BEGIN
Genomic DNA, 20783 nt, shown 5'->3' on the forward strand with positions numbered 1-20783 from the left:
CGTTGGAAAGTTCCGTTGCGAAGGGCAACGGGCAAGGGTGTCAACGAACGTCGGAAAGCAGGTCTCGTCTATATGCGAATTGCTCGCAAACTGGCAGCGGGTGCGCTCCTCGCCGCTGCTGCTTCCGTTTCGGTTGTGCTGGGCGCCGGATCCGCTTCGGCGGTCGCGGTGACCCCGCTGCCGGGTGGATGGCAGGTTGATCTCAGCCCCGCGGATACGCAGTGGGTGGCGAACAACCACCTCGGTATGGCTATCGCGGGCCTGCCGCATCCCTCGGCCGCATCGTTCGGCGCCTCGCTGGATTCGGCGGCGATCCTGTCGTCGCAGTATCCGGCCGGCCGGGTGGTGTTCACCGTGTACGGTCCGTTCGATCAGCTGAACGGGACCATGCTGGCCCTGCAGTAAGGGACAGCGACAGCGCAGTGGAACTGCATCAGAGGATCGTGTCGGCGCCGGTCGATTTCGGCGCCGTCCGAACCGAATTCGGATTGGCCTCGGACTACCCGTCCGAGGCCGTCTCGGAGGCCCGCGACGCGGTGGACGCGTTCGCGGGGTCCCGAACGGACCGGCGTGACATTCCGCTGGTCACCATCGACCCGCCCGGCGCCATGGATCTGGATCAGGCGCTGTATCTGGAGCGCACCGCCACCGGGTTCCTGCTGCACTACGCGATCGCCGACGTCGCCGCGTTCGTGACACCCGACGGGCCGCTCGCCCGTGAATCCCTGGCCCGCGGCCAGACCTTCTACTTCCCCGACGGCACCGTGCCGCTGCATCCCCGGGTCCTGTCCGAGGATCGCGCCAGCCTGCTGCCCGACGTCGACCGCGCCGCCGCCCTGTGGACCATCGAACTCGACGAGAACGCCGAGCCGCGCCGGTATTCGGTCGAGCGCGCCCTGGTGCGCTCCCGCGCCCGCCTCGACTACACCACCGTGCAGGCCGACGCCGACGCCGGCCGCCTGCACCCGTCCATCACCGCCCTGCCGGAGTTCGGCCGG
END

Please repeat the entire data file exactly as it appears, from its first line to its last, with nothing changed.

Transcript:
Genomic DNA, 20783 nt, shown 5'->3' on the forward strand with positions numbered 1-20783 from the left:
CGTTGGAAAGTTCCGTTGCGAAGGGCAACGGGCAAGGGTGTCAACGAACGTCGGAAAGCAGGTCTCGTCTATATGCGAATTGCTCGCAAACTGGCAGCGGGTGCGCTCCTCGCCGCTGCTGCTTCCGTTTCGGTTGTGCTGGGCGCCGGATCCGCTTCGGCGGTCGCGGTGACCCCGCTGCCGGGTGGATGGCAGGTTGATCTCAGCCCCGCGGATACGCAGTGGGTGGCGAACAACCACCTCGGTATGGCTATCGCGGGCCTGCCGCATCCCTCGGCCGCATCGTTCGGCGCCTCGCTGGATTCGGCGGCGATCCTGTCGTCGCAGTATCCGGCCGGCCGGGTGGTGTTCACCGTGTACGGTCCGTTCGATCAGCTGAACGGGACCATGCTGGCCCTGCAGTAAGGGACAGCGACAGCGCAGTGGAACTGCATCAGAGGATCGTGTCGGCGCCGGTCGATTTCGGCGCCGTCCGAACCGAATTCGGATTGGCCTCGGACTACCCGTCCGAGGCCGTCTCGGAGGCCCGCGACGCGGTGGACGCGTTCGCGGGGTCCCGAACGGACCGGCGTGACATTCCGCTGGTCACCATCGACCCGCCCGGCGCCATGGATCTGGATCAGGCGCTGTATCTGGAGCGCACCGCCACCGGGTTCCTGCTGCACTACGCGATCGCCGACGTCGCCGCGTTCGTGACACCCGACGGGCCGCTCGCCCGTGAATCCCTGGCCCGCGGCCAGACCTTCTACTTCCCCGACGGCACCGTGCCGCTGCATCCCCGGGTCCTGTCCGAGGATCGCGCCAGCCTGCTGCCCGACGTCGACCGCGCCGCCGCCCTGTGGACCATCGAACTCGACGAGAACGCCGAGCCGCGCCGGTATTCGGTCGAGCGCGCCCTGGTGCGCTCCCGCGCCCGCCTCGACTACACCACCGTGCAGGCCGACGCCGACGCCGGCCGCCTGCACCCGTCCATCACCGCCCTGCCGGAGTTCGGCCGG